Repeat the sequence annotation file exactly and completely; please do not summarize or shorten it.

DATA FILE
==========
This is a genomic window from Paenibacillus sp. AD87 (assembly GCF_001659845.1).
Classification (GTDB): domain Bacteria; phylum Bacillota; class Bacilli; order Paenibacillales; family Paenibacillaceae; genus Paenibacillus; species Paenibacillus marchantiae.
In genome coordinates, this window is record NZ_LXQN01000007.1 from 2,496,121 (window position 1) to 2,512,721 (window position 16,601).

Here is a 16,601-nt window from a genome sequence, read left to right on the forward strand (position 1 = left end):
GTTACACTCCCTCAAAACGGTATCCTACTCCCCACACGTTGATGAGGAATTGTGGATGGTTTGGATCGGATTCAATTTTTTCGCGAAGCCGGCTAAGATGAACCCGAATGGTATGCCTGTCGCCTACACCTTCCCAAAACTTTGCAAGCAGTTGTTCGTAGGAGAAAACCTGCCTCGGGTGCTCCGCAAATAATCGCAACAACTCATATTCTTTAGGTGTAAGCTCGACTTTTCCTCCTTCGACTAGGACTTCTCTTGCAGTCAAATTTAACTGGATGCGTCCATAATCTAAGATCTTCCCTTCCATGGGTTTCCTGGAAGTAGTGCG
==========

This is a genomic window from Paenibacillus sp. AD87 (assembly GCF_001659845.1).
Classification (GTDB): domain Bacteria; phylum Bacillota; class Bacilli; order Paenibacillales; family Paenibacillaceae; genus Paenibacillus; species Paenibacillus marchantiae.
In genome coordinates, this window is record NZ_LXQN01000007.1 from 2,496,121 (window position 1) to 2,512,721 (window position 16,601).

Here is a 16,601-nt window from a genome sequence, read left to right on the forward strand (position 1 = left end):
GTTACACTCCCTCAAAACGGTATCCTACTCCCCACACGTTGATGAGGAATTGTGGATGGTTTGGATCGGATTCAATTTTTTCGCGAAGCCGGCTAAGATGAACCCGAATGGTATGCCTGTCGCCTACACCTTCCCAAAACTTTGCAAGCAGTTGTTCGTAGGAGAAAACCTGCCTCGGGTGCTCCGCAAATAATCGCAACAACTCATATTCTTTAGGTGTAAGCTCGACTTTTCCTCCTTCGACTAGGACTTCTCTTGCAGTCAAATTTAACTGGATGCGTCCATAATCTAAGATCTTCCCTTCCATGGGTTTCCTGGAAGTAGTGCG